The Old-Fashioned Way
In 2015, Rich DeLacy was about to start on one of the most complicated projects in his 20-year career with Hensel Phelps. He was the project superintendent for the Southwestern Yard Facility, a $173 million dollar build for the Los Angeles County Metropolitan Transportation Authority: 145,000-SF spread out over 18-acres with specialized maintenance facilities and equipment for servicing trains on 8 miles of newly-constructed light rail track built over 47 months.
A project with the size and complexity of the Southwestern Yard obviously comes with the reporting and documentation needs to match. Every subcontractor had to turn in a daily report, manhours had to be calculated, and photos and notes had to be stored and communicated with project stakeholders in a timely manner. What kind of organizational reporting system could handle the stress of so much documentation?
DeLacy knew that the old way just wouldn't hold up. "We'd typically use pen and paper and Excel. We'd provide a paper copy of a daily report to the subcontractors. They'd have to come in, take one out of the box, fill it out with their time and everything they had done that day, then come back in at the end of the day and turn that paper copy in," says DeLacy, noting "and then the field engineers would take all that information and manually fill it back into an Excel spreadsheet."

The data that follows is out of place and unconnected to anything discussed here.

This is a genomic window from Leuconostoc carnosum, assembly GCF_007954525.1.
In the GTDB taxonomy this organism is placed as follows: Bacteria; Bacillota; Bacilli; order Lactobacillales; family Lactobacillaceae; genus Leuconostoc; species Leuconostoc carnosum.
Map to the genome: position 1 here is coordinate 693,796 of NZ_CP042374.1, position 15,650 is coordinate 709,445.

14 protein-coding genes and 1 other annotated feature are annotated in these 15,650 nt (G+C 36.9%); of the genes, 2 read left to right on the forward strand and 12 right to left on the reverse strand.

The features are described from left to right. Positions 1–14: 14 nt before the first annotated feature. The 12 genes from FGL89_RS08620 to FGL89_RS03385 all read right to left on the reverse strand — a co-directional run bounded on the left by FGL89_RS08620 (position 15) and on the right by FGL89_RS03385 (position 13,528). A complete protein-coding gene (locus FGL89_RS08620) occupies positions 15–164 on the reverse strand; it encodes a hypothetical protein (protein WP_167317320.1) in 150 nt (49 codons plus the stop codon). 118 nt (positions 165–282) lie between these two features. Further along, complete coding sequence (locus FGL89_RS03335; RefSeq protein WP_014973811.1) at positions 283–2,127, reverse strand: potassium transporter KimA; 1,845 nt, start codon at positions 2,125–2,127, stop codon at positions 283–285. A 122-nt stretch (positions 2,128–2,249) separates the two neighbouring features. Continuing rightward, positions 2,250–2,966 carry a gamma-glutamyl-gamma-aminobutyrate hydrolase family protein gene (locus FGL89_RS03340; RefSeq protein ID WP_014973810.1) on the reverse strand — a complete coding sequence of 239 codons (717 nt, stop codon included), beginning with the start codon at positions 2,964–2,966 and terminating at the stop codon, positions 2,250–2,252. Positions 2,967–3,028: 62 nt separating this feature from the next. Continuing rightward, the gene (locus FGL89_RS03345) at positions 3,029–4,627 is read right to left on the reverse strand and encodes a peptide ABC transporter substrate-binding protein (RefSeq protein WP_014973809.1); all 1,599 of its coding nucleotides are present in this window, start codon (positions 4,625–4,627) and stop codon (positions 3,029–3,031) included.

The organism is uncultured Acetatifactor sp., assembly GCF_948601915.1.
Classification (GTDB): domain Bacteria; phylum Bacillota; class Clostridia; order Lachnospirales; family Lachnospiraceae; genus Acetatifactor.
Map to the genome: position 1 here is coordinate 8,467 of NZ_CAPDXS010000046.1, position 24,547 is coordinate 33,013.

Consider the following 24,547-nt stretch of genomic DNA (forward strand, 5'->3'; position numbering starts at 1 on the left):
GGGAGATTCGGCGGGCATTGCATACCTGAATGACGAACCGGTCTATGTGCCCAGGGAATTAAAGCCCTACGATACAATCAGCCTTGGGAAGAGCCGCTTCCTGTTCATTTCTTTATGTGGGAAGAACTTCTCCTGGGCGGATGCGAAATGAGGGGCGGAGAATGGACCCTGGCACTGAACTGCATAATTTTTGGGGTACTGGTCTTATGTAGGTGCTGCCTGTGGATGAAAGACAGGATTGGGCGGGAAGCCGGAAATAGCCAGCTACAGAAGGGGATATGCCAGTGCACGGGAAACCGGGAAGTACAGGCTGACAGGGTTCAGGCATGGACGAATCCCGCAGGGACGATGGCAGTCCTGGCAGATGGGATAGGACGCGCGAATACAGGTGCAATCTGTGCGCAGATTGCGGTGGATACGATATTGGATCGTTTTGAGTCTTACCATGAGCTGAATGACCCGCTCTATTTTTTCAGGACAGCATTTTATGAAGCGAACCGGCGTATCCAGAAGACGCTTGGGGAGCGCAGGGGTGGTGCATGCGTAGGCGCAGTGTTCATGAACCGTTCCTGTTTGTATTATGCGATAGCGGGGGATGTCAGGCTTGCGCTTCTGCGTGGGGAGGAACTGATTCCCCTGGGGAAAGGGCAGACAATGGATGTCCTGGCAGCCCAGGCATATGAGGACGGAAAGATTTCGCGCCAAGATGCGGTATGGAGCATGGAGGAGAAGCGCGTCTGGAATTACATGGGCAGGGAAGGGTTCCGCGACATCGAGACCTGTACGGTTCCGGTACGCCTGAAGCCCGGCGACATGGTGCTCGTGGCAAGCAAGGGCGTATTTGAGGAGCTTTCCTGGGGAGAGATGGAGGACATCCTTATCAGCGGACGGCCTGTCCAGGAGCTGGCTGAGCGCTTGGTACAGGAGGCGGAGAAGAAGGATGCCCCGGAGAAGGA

That process, while it might have worked in the past, definitely had numerous flaws that DeLacy pointed out. "Sometimes the project engineers couldn't read the subcontractor's handwriting," he says, continuing "but the biggest fight is the subs not turning their reports in, and the amount of follow-up you'd have to do just to get the paper copies from them. Instead of turning the reports in daily, you'd get a stack on Fridays, and sometimes the subs would leave without turning them in and you'd have to hunt them down on the next job. It was very painful."
Imagine that. A project engineer on a complicated site not only has to re-enter all the information from a paper daily report into an Excel spreadsheet, but right when everyone else is leaving the site getting ready to start their weekend on Friday they get a huge stack of backlogged daily reports that they then have to sit there and fill out.
Even on normal days, when the subcontractors were turning in the reports regularly, it was a huge drain on time and resources. "The engineers, depending on how many subcontractors we had at the time, could spend hours doing it," says DeLacy, "and we were upwards of 20-30 subs out here at our peak, so they could spend 2-3 hours a day manually re-entering daily reports into Excel."
A system that inefficient just wasn't going to hold up on a project like Southwestern Yard. Luckily, DeLacy had a goal of always trying out one new piece of technology on every project he's in charge of. And for the Southwestern Yard, he chose to use Raken.
Raken Super Daily Saves (Hours In) the Day